Cognitive-behavioral therapy (CBT) refers to a class of interventions that share the basic premise that mental disorders and psychological distress are maintained by cognitive factors. The core premise of this treatment approach, as pioneered by Beck (1970) and Ellis (1962), holds that maladaptive cognitions contribute to the maintenance of emotional distress and behavioral problems. According to Beck’s model, these maladaptive cognitions include general beliefs, or schemas, about the world, the self, and the future, giving rise to specific and automatic thoughts in particular situations. The basic model posits that therapeutic strategies to change these maladaptive cognitions lead to changes in emotional distress and problematic behaviors.
Cognitive Processing Therapy (CPT) is a type of cognitive-behavioral therapy found to be effective for treating post-traumatic stress disorder (PTSD). With PTSD, you may find yourself thinking very differently about yourself and your environment, particularly in the following five areas.
- Safety: You may doubt your ability to protect yourself and others.
- Trust: You may question your judgment and, or, the judgment and intentions of others.
- Control: You feel unable to control your own life and, or, to influence the lives of those you care about.
- Esteem: You view yourself and, or, others differently, perhaps seeing yourself as broken or others as evil.
- Intimacy: You may feel incapable of connecting with or being understood and accepted by others.
These thoughts may lead to negative emotions, such as fear, anxiety, guilt, and anger, and can halt your recovery. CPT focuses on teaching a set of skills that will help you challenge these negative thoughts and gain control over the impact they have on your life.
- Facing Trauma May Be Good Therapy
- Recognizing the Signs of Post-Traumatic Stress
When CPT is Used
CPT is considered to be effective for anyone who has received a diagnosis of PTSD. Some researchers and clinicians believe that CPT might be particularly beneficial if you anticipate encountering additional traumatic events—say, in the military or as an emergency worker, such as a firefighter, police officer, or EMT—as it aims to alter the way you interpret and process trauma.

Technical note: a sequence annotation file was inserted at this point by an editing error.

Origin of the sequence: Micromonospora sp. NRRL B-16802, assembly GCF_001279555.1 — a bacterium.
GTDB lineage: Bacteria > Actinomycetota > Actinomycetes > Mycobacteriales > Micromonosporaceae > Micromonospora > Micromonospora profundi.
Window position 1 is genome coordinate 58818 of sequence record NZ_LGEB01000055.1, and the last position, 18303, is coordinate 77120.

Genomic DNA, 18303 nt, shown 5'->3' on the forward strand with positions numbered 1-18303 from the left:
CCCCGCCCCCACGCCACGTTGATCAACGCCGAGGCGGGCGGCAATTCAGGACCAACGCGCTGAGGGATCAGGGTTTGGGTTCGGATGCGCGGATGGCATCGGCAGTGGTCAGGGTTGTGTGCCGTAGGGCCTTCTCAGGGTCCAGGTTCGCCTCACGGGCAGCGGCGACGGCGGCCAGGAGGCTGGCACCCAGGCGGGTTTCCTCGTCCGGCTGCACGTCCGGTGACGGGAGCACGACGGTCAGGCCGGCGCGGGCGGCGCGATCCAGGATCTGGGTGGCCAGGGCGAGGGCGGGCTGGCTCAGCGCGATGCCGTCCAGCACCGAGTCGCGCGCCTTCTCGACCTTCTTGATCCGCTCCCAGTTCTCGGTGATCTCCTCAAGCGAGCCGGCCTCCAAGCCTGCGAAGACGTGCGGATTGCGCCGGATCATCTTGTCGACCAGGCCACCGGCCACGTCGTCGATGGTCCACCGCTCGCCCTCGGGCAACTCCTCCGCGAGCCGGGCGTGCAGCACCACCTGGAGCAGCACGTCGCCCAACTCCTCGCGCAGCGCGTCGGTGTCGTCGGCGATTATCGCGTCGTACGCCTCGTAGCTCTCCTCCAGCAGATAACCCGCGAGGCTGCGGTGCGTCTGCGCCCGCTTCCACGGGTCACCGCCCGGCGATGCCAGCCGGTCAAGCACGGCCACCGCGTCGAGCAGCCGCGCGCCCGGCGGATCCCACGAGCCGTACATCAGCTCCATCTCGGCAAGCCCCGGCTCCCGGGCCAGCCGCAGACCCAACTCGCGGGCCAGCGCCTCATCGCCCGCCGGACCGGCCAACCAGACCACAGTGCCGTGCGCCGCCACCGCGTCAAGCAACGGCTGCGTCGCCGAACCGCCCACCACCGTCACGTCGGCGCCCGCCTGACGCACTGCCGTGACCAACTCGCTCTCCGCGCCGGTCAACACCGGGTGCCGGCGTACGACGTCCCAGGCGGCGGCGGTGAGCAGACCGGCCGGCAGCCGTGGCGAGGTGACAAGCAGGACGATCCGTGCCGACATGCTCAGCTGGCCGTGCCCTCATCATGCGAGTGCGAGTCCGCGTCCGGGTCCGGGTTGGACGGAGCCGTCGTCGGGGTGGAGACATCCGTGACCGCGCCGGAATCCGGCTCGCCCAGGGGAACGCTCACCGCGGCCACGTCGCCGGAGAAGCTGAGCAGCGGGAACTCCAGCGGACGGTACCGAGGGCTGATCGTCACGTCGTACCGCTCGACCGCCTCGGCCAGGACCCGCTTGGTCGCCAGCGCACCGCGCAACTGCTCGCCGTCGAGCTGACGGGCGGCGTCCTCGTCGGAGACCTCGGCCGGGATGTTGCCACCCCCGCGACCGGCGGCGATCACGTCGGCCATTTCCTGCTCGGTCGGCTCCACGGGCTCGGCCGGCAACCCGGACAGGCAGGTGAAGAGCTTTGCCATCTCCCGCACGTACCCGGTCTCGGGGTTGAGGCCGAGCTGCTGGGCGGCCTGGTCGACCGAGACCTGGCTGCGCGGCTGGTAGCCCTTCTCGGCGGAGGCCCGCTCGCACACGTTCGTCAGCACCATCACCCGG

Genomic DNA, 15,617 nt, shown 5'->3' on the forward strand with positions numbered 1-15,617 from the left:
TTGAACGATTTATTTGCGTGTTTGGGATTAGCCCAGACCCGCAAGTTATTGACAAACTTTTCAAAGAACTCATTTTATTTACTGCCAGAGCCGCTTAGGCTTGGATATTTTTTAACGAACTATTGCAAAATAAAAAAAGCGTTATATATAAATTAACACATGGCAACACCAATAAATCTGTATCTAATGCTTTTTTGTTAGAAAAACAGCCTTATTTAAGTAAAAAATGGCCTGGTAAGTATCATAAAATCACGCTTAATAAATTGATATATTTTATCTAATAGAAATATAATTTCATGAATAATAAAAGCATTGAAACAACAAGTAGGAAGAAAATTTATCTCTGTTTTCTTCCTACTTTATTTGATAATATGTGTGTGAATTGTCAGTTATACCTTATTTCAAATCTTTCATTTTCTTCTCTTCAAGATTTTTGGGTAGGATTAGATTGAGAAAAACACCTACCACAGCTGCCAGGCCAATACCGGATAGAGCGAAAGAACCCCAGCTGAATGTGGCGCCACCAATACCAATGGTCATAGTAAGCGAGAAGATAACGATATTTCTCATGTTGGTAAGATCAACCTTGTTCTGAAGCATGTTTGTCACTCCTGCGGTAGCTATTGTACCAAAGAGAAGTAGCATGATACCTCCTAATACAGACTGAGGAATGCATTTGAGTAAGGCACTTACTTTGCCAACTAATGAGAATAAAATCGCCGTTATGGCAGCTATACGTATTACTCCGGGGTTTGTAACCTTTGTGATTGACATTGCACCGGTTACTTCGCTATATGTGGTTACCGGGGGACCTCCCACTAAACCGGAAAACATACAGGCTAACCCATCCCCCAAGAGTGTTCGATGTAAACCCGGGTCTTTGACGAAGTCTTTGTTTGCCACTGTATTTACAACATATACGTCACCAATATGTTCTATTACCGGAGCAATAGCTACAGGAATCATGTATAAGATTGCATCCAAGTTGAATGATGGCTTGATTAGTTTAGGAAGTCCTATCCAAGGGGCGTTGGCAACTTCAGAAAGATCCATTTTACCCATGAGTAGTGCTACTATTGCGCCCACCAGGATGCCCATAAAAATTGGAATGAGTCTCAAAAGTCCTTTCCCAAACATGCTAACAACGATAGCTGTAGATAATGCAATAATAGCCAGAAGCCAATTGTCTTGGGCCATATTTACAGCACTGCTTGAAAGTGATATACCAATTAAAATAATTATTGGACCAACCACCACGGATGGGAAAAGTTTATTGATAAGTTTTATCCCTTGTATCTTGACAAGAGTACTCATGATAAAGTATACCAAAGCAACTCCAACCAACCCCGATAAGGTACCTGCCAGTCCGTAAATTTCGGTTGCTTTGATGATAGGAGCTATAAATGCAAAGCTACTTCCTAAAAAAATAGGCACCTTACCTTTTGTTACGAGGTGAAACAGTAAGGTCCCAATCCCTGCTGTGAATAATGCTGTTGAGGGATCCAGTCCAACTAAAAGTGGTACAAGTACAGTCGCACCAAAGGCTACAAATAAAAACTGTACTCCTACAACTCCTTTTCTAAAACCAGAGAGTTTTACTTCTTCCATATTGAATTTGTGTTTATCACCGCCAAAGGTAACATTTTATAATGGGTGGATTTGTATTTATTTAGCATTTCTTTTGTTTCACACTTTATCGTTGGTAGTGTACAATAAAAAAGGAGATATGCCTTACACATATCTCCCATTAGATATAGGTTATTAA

CPT is not recommended if you have not received a diagnosis of PTSD or if you have literacy difficulties, as it involves written homework. In this instance, another research-supported trauma treatment, such as Prolonged Exposure Therapy (PET), is often recommended over CPT.
What to Expect from CPT
CPT can be conducted in individual or group therapy sessions, or a combination of the two. A full course of CPT typically involves 12 weekly sessions, though this can vary depending on your needs. In CPT, you will work with your therapist to identify and explore the ways that the trauma may have altered your thoughts and beliefs, affecting both the way you feel and how you act.
Your therapist will specifically help you pick out thoughts that keep you fixed in the trauma and create barriers to recovery. You will learn a set of strategies to challenge and modify thoughts that are inaccurate and, or, unhelpful and will practice these strategies with your therapist and on your own with worksheets and exercises. You may find it helpful, though it is not required, to write about the specific events of your trauma.
How Does CPT Works
CPT, based on the social cognitive theory of PTSD, focuses on repairing the damage done by a traumatic event to your beliefs about yourself and the world. By offering specific cognitive restructuring skills, CPT allows you to challenge these negative thoughts and interpretations (stuck points), gain a healthier perspective about the trauma (While I can’t trust my abuser, I can trust other people), cope better with any future trauma, and move forward with your life.